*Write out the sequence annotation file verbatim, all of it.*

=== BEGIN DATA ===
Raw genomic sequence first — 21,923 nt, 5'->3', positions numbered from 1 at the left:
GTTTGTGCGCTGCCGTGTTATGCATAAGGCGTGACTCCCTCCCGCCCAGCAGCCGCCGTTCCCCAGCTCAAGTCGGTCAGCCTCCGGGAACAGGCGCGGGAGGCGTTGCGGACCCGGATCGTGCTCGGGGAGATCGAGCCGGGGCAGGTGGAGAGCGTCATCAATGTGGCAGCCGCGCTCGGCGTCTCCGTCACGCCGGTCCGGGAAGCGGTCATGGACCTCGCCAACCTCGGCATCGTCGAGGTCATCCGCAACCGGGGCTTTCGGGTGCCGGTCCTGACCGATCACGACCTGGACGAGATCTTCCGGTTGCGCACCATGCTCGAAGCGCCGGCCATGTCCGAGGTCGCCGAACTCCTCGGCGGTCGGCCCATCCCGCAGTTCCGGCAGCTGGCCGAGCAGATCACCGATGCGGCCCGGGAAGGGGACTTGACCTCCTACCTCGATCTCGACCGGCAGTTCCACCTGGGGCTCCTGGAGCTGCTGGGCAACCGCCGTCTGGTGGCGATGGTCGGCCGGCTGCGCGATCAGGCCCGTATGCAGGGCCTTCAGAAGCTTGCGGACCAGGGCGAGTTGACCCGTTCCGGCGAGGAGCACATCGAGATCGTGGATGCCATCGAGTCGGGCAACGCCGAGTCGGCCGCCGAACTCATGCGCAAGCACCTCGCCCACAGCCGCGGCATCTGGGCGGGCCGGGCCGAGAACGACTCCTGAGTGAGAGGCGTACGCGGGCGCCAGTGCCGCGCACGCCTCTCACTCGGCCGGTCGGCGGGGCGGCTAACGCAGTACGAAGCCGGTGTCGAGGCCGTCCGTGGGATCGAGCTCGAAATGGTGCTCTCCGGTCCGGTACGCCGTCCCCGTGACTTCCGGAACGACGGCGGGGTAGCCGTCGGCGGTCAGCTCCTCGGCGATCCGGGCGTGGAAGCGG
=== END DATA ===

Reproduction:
Raw genomic sequence first — 21,923 nt, 5'->3', positions numbered from 1 at the left:
GTTTGTGCGCTGCCGTGTTATGCATAAGGCGTGACTCCCTCCCGCCCAGCAGCCGCCGTTCCCCAGCTCAAGTCGGTCAGCCTCCGGGAACAGGCGCGGGAGGCGTTGCGGACCCGGATCGTGCTCGGGGAGATCGAGCCGGGGCAGGTGGAGAGCGTCATCAATGTGGCAGCCGCGCTCGGCGTCTCCGTCACGCCGGTCCGGGAAGCGGTCATGGACCTCGCCAACCTCGGCATCGTCGAGGTCATCCGCAACCGGGGCTTTCGGGTGCCGGTCCTGACCGATCACGACCTGGACGAGATCTTCCGGTTGCGCACCATGCTCGAAGCGCCGGCCATGTCCGAGGTCGCCGAACTCCTCGGCGGTCGGCCCATCCCGCAGTTCCGGCAGCTGGCCGAGCAGATCACCGATGCGGCCCGGGAAGGGGACTTGACCTCCTACCTCGATCTCGACCGGCAGTTCCACCTGGGGCTCCTGGAGCTGCTGGGCAACCGCCGTCTGGTGGCGATGGTCGGCCGGCTGCGCGATCAGGCCCGTATGCAGGGCCTTCAGAAGCTTGCGGACCAGGGCGAGTTGACCCGTTCCGGCGAGGAGCACATCGAGATCGTGGATGCCATCGAGTCGGGCAACGCCGAGTCGGCCGCCGAACTCATGCGCAAGCACCTCGCCCACAGCCGCGGCATCTGGGCGGGCCGGGCCGAGAACGACTCCTGAGTGAGAGGCGTACGCGGGCGCCAGTGCCGCGCACGCCTCTCACTCGGCCGGTCGGCGGGGCGGCTAACGCAGTACGAAGCCGGTGTCGAGGCCGTCCGTGGGATCGAGCTCGAAATGGTGCTCTCCGGTCCGGTACGCCGTCCCCGTGACTTCCGGAACGACGGCGGGGTAGCCGTCGGCGGTCAGCTCCTCGGCGATCCGGGCGTGGAAGCGG